15-year-old Ry suffers (or is that "endures"?, or is that "enjoys"?) an astonishing, off-the-wall summer, a relentless barrage of calamities and adventures that starts - only just starts - when he disembarks from a passenger train en route from Wisconsin to a summer camp somewhere west of Montana (where he disembarks, in the middle of nowhere, to try to find some cell phone reception, because he has just, belatedly, read a letter informing him the camp has been canceled...) and the train takes off without him. Lucky(?) for Ry, he soon falls in with Del, a kind-hearted, footloose adventurer who takes on getting Ry home as a sort of mission. Hilarity, squirminess, much slapstick, and a little tragedy ensue. I loved, LOVED, this crazy book, though I'm not sure who its audience is besides me. I so admire Perkins' exquisite writing, her lovely prose and sweet turns of phrase while depicting broadly humorous, pratfall-style situations, so incongruous and satisfying. I found myself reading passages aloud to my husband so frequently that I ended up just reading the second half of the book to him (which, as it happened, helped us both survive driving through a bad snowstorm with our equanimity more-or-less intact, but that's our own misadventure). I have a couple quibbles, related to Perkins' juggling of several plot lines: Ry's grandfather's story didn't make a lot of sense to me, and the author ill-served Del's muse/combatant/soulmate Yulia, telling rather than showing that she is stunning in every way, such that I just had to take it on faith that she is stunning at all. On the other hand, the dogs' story, told mostly in sequential graphic form, is nearly as good as Ry's. Read this. Be ready to suspend some disbelief. This story might be unlikely. But impossible? I wouldn't say impossible...

  • Angela
    2019-03-09 10:43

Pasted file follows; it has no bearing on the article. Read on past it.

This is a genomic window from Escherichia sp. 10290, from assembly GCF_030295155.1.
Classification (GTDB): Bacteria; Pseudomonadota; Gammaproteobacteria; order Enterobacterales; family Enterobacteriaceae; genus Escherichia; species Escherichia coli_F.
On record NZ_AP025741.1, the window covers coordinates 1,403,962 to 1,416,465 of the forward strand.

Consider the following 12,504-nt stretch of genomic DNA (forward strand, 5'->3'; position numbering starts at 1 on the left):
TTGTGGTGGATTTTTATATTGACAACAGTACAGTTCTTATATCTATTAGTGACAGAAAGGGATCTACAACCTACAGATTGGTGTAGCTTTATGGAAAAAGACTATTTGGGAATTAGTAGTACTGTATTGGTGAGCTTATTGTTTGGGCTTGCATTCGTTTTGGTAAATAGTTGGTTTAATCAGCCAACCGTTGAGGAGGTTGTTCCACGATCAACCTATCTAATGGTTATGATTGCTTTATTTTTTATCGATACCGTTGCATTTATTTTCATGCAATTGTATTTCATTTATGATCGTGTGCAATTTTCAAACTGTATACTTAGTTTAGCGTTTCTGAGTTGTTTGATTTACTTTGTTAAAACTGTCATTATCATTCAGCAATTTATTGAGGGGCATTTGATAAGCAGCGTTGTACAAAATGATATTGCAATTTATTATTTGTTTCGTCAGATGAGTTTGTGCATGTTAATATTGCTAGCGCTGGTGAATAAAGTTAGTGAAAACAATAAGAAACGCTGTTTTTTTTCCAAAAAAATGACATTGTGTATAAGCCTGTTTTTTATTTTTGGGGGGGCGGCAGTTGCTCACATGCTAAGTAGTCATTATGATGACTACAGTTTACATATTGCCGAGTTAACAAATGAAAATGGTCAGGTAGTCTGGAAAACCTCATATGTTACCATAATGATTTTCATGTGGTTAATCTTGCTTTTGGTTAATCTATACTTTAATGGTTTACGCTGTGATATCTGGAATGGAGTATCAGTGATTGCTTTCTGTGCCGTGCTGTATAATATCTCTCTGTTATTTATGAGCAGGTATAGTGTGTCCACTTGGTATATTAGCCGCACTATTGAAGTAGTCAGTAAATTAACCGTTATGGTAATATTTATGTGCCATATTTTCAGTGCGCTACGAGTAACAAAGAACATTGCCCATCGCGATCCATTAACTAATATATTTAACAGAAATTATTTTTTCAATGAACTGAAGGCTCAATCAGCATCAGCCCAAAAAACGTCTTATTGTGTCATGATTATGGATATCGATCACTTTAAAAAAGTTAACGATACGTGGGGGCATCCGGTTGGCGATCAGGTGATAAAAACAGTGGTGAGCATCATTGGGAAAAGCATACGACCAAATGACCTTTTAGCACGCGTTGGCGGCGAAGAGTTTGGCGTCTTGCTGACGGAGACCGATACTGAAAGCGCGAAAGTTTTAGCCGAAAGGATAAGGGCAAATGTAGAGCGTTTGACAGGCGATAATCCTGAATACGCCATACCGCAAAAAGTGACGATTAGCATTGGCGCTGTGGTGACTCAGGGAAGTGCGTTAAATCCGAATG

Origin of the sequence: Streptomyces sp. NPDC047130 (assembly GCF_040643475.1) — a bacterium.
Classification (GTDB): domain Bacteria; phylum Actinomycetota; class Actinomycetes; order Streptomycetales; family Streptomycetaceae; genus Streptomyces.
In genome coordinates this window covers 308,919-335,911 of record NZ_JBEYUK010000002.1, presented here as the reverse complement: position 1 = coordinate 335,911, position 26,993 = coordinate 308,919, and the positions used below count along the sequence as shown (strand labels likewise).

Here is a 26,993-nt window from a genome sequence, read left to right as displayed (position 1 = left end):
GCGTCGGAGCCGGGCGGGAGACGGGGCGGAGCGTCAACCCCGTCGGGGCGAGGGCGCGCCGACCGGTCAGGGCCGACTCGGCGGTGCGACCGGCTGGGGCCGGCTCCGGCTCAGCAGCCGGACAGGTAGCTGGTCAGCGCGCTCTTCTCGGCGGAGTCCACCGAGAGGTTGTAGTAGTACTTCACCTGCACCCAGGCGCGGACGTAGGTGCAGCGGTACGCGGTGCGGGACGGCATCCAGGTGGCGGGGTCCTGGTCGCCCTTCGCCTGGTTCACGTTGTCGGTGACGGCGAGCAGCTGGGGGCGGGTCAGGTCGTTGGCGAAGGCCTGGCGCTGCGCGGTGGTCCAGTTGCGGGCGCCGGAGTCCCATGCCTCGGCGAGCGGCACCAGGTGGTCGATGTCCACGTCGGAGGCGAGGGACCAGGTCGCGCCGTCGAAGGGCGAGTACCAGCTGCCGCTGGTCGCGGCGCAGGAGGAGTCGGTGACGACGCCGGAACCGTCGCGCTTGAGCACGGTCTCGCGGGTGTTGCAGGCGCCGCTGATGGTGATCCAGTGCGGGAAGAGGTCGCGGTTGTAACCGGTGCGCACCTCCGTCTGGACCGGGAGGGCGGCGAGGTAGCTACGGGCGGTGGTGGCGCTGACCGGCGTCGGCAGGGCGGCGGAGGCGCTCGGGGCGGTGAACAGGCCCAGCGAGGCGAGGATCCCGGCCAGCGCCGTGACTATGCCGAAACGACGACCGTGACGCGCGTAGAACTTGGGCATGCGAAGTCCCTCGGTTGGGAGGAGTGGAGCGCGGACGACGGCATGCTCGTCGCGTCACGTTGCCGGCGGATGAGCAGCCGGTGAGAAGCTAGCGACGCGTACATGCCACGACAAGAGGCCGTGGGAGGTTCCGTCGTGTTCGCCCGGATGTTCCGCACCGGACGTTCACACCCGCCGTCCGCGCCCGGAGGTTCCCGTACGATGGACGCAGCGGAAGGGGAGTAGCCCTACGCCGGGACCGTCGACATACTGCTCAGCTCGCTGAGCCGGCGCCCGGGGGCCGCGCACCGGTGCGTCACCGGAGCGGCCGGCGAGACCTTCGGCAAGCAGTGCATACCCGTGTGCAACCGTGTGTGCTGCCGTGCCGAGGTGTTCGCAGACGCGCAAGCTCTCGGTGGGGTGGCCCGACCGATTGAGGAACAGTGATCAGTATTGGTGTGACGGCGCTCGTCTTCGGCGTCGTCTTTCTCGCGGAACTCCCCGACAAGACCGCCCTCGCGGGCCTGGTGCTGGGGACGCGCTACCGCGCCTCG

Part of Adventures in Reading post on Bewitched Bookworms.I read five books. In five days. This was one of them. =) Ry stood and watched the train pull off into the distance leaving him in the middle of nowhere, he pondered how he could have possibly gotten there. How had things gone wrong? Little did he know that being left behind by a train was merely the beginning of an incredible summer odyssey.I adore, *heart*, admire, and emphatically love this novel. What seems at first to be a simple story of a lost boy blooms into something grander, something deeper. And the author's playful way of telling the story keeps the reader hooked. Words escape me and I feel I am falling short in this review so I shall leave you with this quote:While he is doing so, a tribute to showers: They are amazing. You could call them "transfromers." Especially if it's been a couple/few days. You feel like a different person afterward, a person who is ready. A person who can take it on. Deal with it. Whatever it might be. This fades over time, but for at least half an hour, everything is within the realm of possibility. For this reason, it may or may not be a good time to make decisions. If you decide to do something big right after a shower, maybe you should wait an hour. Count to 216,000, then decide. I don't know. I'm just saying.Poetry me thinks. Give it a read, please! It's not super-natural. It's not a love story per-say. It's something more... something different. Something good.